Other airlines opt for a more complicated, costly and rigid system to address the same basic problem of airline seating – many have opted to layer on additional complexity to their systems in an attempt to offer more personalized services.  It is up for debate about how personalized the services are and whether or not they provide better customer value.  Beyond selling tickets in accordance with aircraft capacity and adhering to FAA regulations, complexity and costs are increased as options are added allowing customers to choose their seats ahead of time.  Before we even get to value, this increases complexity and cost – think about all the complicated software that needs to be deployed and supported to allow passengers to choose their seats (Southwest avoids the need to run and maintain this additional software) – think about all the inbound calls airlines receive in their call centers to handle seat requests and/or changes (Southwest cuts down on their call center volume, which lowers costs, by simply not having to deal with seating requests).  As for opting to increase the complexity of the system for the purpose of providing greater customer value, I hypothesize that greater value isn’t always achieved.  Let’s consider a flight where you are able to reserve your seat in advance (of course, you rarely know who will be sitting next to you), only to find out when you board the plane, that you’re sitting next to someone who perhaps you’d rather not be.  And of course as luck would have it, that intriguing and attractive person you were talking to in the gate area before boarding that you wouldn’t mind continuing to talk to for the next few hours happens to have been assigned to sit by someone else.  In this instance, the customer received minimal additional value by being able to choose their seat in advance.  Even worse, suppose you attempt to change your assigned seat (Southwest style) and self-negotiate an opportunity to sit next to your new intriguing friend from the gate area – if you’re successful, all of the costs associated with providing the ability for you to select a seat ahead of time become pure waste.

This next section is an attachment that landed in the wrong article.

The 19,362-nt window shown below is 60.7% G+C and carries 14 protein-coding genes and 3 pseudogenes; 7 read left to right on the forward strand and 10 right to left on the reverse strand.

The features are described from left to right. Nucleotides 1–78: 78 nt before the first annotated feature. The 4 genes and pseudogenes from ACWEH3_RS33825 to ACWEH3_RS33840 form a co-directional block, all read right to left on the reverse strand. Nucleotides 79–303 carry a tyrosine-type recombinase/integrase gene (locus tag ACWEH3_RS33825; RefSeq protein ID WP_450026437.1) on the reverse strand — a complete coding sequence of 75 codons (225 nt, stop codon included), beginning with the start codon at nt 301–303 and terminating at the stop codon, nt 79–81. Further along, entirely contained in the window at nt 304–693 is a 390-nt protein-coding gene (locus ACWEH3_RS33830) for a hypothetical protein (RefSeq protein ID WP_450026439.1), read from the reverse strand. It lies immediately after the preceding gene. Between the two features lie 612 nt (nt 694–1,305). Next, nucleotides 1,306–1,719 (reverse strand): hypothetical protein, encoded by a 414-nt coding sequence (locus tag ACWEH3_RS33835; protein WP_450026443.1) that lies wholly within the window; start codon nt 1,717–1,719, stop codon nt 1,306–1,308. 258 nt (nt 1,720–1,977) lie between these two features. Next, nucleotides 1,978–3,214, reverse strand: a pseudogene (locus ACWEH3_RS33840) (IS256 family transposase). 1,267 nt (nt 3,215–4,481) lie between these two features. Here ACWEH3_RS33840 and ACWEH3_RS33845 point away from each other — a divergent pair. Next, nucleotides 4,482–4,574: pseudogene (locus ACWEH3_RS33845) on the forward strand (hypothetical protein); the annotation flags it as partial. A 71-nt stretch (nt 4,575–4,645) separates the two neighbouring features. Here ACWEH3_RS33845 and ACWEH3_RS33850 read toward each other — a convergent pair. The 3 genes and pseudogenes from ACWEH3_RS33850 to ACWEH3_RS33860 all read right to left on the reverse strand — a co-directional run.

What about “Respect for People”?